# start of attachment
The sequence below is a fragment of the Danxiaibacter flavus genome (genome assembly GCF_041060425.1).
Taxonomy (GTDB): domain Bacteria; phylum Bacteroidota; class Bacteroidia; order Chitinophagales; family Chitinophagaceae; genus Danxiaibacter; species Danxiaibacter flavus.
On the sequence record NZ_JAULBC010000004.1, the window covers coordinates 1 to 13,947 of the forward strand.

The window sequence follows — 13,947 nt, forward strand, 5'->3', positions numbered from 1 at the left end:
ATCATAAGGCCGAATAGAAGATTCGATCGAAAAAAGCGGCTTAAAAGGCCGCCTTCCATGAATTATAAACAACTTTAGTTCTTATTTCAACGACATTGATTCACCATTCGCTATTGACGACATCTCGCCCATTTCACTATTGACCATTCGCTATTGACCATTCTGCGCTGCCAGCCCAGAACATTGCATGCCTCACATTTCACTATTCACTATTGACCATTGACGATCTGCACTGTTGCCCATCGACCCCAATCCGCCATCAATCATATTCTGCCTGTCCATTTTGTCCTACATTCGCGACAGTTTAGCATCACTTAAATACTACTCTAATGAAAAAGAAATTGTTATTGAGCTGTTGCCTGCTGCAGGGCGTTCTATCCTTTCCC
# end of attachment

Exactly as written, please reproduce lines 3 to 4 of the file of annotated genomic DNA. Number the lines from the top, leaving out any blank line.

On the sequence record NZ_JAULBC010000004.1, the window covers coordinates 1 to 13,947 of the forward strand.

The window sequence follows — 13,947 nt, forward strand, 5'->3', positions numbered from 1 at the left end: